How to support a colleague with anxiety

25.09.17

We all get anxious sometimes—it’s a normal part of life. But if anxiety hangs around for a long time and becomes overwhelming, it could be a sign of something more serious.

Common signs you might notice

It can be difficult to know whether one of your workmates is struggling with anxiety as each person can experience it differently, but some common signs you might notice:

  • panic attacks or that they have ‘over the top’ reactions to situations—hot and cold flushes, feeling dizzy, suddenly needing to leave the room, rapid breathing, or hyperventilating
  • constantly worrying, catastrophising, or obsessively thinking about problems
  • avoiding meetings or workmates, or you notice them always seeming uncomfortable
  • stopping attending social functions or participating in team activities
  • starting avoiding certain work tasks and consistently missing deadlines.

It’s important to remember that it’s not up to you to diagnose if your workmate has a serious issue. If you suspect that they might be struggling, have a conversation with them about your concerns, and encourage them to seek help from a health professional who can make a proper diagnosis and link them up with more support.

You may also want to encourage your workmate to let their manager know about their struggles, if they’re comfortable enough. Having the organisation behind them can be a big relief, and their manager can help work out a plan to support them. Organisations like Heads Up have some great tips on how to develop a plan to support people with mental health issues in the workplace.

How you can practically support a colleague with anxiety

If you already know that your workmate is struggling with anxiety, or has been diagnosed with an anxiety disorder, there are some things you can do to help support them:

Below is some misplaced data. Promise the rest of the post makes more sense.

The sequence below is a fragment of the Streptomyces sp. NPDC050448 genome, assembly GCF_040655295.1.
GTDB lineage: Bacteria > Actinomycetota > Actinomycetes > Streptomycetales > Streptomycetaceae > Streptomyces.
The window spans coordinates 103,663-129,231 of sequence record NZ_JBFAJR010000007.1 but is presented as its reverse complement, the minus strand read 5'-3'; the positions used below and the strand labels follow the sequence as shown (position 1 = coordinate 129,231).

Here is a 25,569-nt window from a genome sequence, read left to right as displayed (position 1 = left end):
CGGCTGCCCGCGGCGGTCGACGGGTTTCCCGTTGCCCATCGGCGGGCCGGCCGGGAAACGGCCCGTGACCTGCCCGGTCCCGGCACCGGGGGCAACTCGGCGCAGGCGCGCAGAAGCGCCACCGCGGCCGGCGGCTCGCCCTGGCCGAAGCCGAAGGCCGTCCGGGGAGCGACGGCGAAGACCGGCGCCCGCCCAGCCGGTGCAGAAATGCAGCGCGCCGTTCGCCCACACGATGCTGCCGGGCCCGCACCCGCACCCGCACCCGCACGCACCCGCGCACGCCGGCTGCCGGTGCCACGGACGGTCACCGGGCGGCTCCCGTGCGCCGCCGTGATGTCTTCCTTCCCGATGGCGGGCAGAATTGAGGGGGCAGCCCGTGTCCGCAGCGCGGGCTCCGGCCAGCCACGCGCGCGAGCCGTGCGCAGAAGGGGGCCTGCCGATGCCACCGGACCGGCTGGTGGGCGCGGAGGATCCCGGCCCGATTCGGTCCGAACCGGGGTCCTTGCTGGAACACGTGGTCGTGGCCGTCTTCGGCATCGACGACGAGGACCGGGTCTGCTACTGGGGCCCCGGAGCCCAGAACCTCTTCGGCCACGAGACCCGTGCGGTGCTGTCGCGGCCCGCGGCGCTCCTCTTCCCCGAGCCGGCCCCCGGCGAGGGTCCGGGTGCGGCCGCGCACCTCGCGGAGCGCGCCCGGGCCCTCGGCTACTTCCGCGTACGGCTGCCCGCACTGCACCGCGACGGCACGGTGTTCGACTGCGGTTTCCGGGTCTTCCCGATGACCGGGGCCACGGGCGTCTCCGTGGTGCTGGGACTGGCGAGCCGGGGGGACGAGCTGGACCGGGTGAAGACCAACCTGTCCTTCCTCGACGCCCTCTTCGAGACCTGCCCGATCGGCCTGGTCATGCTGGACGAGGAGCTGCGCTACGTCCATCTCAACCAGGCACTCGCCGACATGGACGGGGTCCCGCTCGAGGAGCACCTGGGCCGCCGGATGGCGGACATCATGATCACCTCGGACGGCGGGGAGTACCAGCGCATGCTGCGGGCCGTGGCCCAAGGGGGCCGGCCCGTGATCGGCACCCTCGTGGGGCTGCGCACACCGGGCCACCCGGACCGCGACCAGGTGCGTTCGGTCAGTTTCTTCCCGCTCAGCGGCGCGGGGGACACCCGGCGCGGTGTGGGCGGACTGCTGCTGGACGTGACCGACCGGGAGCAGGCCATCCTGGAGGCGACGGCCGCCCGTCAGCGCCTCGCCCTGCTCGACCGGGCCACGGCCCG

• Be a good listener
  • It can be tempting to try and fix all your workmate’s issues, or make them go away, but that’s not always helpful. Just listening to their concerns and being understanding can go a long way.
  • Be proactive about learning more
  • Take some time to learn more about anxiety from well-respected organisations, such Bupa, beyondblue, SANE Australia or the Black Dog Institute. Everyone’s experience will be different, but it might give you another perceptive on what they’re going through or where they can get help.
  • Be open and interested
  • Check in on how your colleague is feeling by asking open-ended questions like, ‘How are you travelling?’ Keep in mind there may be times when they don’t feel like talking; let them know you’re around for them at those times too, but also give them space to have some time out if they need it.
  • Be a health enabler
  • It’s important for people living with anxiety to continue to get care and support from their GP, a mental health professional, or an organisation like beyondblue.

Some people welcome advice more than others, so try to respect their own personal preference. The most important thing is for your workmate to know that they’re not alone, and that there is help there, if they need it.

Sources:

beyondblue. Anxiety signs and symptoms [Online; accessed Sept 2017] Available from: www.beyondblue.org.au

Heads Up. Mental health conditions [Online; accessed Sept 2017] Available from: www.headsup.org.au

Mindhealthconnect. Anxiety – symptoms, treatment and causes [Online; last reviewed Nov 2016, accessed Sept 2017] Available from: www.mindhealthconnect.org.au